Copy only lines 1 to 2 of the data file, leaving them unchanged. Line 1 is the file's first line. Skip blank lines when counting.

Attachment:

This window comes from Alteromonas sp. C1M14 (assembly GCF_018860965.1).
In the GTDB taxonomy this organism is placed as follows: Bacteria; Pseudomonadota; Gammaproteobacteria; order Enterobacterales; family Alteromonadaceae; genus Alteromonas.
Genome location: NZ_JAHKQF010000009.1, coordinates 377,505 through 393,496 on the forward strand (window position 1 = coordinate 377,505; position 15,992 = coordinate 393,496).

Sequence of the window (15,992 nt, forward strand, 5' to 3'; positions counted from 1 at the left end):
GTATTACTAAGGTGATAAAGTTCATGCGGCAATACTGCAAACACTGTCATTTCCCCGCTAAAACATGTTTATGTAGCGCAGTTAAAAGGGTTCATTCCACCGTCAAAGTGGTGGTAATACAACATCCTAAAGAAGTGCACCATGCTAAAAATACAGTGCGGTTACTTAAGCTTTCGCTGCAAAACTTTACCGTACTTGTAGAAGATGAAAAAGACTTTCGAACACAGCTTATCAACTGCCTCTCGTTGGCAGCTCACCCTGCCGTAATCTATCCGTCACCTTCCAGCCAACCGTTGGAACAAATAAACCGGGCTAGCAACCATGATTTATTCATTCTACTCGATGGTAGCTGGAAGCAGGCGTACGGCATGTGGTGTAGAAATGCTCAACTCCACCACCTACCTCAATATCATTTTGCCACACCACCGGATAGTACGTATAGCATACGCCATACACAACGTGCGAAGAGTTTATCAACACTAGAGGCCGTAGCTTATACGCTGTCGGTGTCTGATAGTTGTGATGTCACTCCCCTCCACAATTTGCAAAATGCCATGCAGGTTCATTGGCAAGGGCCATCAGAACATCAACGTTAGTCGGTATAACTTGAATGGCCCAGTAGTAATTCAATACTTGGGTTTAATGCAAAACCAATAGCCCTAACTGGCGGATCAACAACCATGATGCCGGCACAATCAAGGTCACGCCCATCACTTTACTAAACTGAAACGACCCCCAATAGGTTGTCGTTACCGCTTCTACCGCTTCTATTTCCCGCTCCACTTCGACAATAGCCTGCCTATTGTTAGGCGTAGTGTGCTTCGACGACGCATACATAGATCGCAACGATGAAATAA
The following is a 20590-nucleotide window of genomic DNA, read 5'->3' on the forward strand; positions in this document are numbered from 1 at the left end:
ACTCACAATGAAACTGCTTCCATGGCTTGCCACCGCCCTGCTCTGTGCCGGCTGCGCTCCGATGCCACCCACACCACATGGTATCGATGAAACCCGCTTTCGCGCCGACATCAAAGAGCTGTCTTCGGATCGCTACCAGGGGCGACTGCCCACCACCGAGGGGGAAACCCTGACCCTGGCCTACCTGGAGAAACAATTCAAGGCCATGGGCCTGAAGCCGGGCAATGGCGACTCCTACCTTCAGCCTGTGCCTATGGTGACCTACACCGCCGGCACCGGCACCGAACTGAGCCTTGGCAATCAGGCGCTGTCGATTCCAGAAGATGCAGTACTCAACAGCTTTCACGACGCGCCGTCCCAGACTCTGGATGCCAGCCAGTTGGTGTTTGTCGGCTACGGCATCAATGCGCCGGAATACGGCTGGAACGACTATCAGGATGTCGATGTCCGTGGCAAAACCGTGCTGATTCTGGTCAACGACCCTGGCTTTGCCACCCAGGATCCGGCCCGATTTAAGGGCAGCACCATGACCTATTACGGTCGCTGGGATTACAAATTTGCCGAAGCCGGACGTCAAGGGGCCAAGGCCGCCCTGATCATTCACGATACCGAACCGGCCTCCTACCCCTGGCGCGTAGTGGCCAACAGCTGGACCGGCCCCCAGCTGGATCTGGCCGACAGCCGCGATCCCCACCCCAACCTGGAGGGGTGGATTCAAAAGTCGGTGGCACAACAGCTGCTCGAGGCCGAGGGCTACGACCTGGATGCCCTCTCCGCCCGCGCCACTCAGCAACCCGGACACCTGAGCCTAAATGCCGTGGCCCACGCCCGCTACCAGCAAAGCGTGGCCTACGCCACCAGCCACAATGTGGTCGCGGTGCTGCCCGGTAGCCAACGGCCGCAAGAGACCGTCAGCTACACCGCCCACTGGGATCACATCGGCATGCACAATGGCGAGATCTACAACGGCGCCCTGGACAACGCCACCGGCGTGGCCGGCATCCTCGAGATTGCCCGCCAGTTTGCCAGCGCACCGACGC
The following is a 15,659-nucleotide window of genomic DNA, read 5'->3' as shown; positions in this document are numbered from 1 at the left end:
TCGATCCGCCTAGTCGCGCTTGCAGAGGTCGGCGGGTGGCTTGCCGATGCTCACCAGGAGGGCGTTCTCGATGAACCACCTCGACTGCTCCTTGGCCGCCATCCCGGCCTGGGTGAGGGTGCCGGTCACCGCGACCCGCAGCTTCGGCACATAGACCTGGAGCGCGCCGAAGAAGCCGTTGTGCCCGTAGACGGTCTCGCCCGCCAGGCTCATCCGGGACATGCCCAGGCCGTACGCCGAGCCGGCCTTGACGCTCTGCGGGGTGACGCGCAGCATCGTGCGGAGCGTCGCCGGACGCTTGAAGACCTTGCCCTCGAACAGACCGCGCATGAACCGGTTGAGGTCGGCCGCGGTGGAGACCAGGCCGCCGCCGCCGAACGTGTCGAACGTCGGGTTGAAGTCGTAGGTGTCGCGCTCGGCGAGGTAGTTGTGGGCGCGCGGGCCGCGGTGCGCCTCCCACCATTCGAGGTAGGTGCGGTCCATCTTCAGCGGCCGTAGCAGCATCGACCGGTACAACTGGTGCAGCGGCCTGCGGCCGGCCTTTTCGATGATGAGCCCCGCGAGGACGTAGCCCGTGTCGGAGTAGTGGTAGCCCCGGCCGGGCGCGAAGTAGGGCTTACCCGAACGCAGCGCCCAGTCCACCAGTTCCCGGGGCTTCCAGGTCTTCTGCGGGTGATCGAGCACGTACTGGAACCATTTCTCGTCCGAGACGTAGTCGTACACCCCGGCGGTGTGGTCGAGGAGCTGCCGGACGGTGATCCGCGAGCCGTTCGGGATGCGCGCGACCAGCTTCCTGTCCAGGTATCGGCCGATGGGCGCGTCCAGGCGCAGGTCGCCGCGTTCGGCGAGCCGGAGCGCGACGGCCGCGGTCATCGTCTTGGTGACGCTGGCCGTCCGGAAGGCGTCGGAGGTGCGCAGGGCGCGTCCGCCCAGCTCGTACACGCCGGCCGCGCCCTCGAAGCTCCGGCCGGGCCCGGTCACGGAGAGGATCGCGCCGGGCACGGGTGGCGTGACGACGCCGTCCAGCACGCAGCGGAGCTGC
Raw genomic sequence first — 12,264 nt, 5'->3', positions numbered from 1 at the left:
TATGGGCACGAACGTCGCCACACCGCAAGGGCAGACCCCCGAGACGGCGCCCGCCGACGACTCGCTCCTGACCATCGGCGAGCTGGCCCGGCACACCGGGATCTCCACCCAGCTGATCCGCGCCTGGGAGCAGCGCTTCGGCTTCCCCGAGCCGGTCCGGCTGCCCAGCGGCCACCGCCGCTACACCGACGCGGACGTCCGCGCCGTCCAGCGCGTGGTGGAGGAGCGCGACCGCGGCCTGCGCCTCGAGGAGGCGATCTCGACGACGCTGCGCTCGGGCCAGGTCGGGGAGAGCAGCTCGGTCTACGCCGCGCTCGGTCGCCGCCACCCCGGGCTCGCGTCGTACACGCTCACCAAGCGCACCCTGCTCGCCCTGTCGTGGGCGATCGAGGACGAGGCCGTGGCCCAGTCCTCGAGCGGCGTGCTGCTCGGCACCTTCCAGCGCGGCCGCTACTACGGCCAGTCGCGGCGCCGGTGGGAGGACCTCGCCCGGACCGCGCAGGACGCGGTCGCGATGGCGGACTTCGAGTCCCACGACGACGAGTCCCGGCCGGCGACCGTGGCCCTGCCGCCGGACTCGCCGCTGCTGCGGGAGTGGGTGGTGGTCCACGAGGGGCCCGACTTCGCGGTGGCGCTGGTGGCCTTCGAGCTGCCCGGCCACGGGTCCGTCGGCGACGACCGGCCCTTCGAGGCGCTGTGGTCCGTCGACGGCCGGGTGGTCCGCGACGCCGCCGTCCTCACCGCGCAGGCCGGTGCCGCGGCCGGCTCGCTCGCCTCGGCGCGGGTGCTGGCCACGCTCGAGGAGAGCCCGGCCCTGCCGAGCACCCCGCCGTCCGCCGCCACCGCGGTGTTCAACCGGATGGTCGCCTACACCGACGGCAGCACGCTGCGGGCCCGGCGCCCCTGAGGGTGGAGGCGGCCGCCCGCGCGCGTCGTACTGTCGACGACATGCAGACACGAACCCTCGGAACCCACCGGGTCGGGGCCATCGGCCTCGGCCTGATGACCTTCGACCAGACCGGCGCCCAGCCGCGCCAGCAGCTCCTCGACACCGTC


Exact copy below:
This window comes from Alteromonas sp. C1M14 (assembly GCF_018860965.1).
In the GTDB taxonomy this organism is placed as follows: Bacteria; Pseudomonadota; Gammaproteobacteria; order Enterobacterales; family Alteromonadaceae; genus Alteromonas.